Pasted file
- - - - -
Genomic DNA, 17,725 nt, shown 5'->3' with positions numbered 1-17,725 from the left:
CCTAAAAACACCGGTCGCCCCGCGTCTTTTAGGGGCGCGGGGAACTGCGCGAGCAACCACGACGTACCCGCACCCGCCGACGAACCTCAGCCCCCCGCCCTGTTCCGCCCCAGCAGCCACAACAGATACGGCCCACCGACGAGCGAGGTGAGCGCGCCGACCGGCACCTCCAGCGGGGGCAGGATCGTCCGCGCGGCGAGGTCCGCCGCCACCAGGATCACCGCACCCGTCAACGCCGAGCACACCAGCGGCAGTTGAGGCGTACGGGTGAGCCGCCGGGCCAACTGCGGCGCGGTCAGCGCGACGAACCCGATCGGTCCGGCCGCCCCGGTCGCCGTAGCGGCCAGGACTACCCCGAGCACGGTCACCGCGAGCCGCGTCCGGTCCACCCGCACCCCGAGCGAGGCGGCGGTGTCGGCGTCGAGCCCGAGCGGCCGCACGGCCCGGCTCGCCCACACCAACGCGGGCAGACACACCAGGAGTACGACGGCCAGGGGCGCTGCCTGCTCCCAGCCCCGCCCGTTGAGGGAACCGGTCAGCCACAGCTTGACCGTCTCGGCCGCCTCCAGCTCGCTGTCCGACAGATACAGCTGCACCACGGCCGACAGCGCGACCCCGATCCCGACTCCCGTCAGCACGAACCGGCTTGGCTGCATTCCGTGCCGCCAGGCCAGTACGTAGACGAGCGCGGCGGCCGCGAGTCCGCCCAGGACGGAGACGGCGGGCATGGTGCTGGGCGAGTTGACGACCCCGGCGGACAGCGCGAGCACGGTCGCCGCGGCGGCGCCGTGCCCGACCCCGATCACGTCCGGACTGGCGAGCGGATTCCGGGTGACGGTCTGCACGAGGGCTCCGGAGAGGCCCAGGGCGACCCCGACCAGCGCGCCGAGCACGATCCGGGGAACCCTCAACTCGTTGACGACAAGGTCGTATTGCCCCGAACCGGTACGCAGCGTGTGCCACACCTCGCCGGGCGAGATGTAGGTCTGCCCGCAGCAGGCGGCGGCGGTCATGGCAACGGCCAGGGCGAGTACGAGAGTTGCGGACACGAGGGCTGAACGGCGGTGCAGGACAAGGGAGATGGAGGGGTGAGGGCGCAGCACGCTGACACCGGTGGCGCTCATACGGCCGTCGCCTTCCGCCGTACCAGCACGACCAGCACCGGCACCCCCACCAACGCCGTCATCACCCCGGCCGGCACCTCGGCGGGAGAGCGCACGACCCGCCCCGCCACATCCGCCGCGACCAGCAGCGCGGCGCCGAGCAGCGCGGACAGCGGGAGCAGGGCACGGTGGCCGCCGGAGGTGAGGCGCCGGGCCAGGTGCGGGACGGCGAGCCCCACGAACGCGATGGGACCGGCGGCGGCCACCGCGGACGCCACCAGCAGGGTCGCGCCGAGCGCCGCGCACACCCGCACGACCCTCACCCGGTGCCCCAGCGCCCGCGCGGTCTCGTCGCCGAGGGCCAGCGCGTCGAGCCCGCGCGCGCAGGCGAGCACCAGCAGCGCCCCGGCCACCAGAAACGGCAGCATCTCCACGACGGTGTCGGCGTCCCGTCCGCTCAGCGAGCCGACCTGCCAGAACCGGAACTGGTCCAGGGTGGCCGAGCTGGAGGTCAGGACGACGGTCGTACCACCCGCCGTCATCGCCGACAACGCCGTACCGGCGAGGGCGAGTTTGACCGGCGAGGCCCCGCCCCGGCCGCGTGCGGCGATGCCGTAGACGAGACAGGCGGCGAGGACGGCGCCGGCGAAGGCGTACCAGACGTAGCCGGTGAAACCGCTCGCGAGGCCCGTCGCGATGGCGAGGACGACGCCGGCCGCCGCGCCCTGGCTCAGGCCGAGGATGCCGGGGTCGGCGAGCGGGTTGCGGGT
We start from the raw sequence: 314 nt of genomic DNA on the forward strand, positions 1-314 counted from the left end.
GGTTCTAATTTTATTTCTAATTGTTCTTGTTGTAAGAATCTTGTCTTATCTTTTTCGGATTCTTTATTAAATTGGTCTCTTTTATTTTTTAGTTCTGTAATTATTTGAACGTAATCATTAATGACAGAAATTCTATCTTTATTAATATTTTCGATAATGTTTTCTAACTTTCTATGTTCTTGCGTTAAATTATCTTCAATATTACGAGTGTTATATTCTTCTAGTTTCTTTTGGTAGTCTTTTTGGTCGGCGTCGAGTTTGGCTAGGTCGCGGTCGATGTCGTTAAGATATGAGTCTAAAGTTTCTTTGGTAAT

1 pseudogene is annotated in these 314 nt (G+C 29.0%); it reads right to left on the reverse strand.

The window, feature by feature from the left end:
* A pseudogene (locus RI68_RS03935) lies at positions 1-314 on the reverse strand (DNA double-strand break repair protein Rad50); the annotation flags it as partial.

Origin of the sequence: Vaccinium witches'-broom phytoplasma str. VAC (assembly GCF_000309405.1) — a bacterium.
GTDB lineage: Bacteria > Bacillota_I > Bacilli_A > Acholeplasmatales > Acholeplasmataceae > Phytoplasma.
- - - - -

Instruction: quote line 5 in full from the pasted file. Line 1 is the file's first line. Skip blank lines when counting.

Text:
1 pseudogene is annotated in these 314 nt (G+C 29.0%); it reads right to left on the reverse strand.